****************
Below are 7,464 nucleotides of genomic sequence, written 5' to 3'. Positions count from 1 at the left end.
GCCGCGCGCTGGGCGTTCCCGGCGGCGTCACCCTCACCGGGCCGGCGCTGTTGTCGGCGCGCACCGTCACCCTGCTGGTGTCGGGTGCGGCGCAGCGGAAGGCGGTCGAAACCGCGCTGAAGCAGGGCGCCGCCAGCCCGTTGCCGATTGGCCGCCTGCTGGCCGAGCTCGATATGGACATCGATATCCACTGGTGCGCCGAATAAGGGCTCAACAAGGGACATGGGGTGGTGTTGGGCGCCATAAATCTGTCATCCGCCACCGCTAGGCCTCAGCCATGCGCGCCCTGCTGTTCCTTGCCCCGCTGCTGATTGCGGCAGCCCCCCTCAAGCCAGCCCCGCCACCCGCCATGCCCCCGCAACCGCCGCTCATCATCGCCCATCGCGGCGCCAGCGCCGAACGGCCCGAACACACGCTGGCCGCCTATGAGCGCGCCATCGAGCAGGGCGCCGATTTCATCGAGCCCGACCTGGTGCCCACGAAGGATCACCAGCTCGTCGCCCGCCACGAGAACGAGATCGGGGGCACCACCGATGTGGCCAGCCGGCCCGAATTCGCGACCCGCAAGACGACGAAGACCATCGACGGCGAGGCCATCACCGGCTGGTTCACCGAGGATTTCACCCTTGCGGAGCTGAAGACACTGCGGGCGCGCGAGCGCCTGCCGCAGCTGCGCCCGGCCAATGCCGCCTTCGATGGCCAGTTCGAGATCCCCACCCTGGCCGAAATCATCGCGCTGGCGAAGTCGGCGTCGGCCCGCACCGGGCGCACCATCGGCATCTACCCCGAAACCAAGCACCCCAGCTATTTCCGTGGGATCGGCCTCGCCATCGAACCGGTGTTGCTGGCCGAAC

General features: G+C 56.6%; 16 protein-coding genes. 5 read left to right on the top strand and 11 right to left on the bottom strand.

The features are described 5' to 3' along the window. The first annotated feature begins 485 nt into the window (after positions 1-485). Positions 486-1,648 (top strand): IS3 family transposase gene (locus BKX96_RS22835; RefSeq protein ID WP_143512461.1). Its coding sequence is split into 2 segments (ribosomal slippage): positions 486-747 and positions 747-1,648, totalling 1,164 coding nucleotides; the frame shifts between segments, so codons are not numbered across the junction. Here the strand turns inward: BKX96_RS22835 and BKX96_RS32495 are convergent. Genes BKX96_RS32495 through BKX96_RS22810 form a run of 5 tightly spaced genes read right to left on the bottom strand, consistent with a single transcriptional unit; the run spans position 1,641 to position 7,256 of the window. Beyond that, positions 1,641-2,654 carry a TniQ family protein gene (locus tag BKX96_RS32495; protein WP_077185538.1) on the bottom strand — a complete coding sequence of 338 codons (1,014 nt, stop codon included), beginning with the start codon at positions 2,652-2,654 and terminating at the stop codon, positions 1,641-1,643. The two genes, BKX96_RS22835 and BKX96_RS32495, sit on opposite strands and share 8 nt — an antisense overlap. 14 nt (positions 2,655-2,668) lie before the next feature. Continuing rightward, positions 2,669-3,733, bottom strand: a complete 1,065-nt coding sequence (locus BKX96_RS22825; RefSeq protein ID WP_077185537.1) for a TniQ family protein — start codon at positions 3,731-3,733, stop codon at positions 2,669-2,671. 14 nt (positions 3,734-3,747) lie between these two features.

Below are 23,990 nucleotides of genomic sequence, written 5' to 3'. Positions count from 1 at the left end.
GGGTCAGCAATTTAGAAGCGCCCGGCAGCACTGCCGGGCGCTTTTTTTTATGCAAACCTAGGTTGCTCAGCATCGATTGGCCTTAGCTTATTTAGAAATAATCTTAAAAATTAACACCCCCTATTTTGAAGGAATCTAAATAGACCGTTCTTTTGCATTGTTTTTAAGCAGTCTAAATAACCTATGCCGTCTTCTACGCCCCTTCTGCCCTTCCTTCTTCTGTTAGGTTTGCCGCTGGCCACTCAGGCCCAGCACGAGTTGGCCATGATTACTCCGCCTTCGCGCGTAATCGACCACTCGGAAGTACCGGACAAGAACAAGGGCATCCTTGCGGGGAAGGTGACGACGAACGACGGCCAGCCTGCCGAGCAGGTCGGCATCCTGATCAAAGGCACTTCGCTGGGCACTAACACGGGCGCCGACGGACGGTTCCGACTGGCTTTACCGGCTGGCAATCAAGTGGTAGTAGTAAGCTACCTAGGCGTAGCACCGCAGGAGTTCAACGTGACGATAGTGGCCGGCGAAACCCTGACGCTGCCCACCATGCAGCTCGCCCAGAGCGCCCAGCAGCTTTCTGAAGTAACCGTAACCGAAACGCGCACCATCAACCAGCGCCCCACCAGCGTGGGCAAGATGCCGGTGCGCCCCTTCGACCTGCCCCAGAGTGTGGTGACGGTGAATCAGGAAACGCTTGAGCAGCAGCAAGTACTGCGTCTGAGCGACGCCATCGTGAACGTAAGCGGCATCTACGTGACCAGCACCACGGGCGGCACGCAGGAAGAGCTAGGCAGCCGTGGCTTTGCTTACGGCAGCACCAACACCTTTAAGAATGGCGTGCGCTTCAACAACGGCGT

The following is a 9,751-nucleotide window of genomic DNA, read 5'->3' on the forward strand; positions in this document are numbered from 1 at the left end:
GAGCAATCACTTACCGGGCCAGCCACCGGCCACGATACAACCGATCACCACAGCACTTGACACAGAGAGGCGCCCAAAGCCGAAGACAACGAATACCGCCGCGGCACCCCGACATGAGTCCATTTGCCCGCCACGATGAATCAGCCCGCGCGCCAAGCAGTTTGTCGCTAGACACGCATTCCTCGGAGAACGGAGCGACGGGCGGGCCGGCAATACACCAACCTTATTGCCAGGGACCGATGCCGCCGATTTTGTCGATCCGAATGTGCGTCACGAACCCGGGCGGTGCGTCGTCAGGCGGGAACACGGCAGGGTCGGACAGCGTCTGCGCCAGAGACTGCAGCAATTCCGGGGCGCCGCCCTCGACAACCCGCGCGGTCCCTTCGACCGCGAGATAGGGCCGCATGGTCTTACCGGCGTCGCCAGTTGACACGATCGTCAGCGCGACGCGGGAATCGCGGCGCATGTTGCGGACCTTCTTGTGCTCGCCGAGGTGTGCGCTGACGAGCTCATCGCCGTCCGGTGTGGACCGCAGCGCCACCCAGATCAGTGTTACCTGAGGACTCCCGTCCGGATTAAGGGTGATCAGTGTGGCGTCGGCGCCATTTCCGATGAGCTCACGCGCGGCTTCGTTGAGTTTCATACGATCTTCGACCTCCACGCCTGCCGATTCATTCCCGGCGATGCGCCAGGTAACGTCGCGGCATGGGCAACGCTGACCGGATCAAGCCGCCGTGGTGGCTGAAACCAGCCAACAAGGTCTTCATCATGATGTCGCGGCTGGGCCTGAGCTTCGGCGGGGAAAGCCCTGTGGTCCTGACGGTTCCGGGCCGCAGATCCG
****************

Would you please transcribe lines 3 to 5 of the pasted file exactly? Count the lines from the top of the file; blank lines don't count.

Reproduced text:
General features: G+C 56.6%; 16 protein-coding genes. 5 read left to right on the top strand and 11 right to left on the bottom strand.

The features are described 5' to 3' along the window. The first annotated feature begins 485 nt into the window (after positions 1-485). Positions 486-1,648 (top strand): IS3 family transposase gene (locus BKX96_RS22835; RefSeq protein ID WP_143512461.1). Its coding sequence is split into 2 segments (ribosomal slippage): positions 486-747 and positions 747-1,648, totalling 1,164 coding nucleotides; the frame shifts between segments, so codons are not numbered across the junction. Here the strand turns inward: BKX96_RS22835 and BKX96_RS32495 are convergent. Genes BKX96_RS32495 through BKX96_RS22810 form a run of 5 tightly spaced genes read right to left on the bottom strand, consistent with a single transcriptional unit; the run spans position 1,641 to position 7,256 of the window. Beyond that, positions 1,641-2,654 carry a TniQ family protein gene (locus tag BKX96_RS32495; protein WP_077185538.1) on the bottom strand — a complete coding sequence of 338 codons (1,014 nt, stop codon included), beginning with the start codon at positions 2,652-2,654 and terminating at the stop codon, positions 1,641-1,643. The two genes, BKX96_RS22835 and BKX96_RS32495, sit on opposite strands and share 8 nt — an antisense overlap. 14 nt (positions 2,655-2,668) lie before the next feature. Continuing rightward, positions 2,669-3,733, bottom strand: a complete 1,065-nt coding sequence (locus BKX96_RS22825; RefSeq protein ID WP_077185537.1) for a TniQ family protein — start codon at positions 3,731-3,733, stop codon at positions 2,669-2,671. 14 nt (positions 3,734-3,747) lie between these two features.

Below are 23,990 nucleotides of genomic sequence, written 5' to 3'. Positions count from 1 at the left end.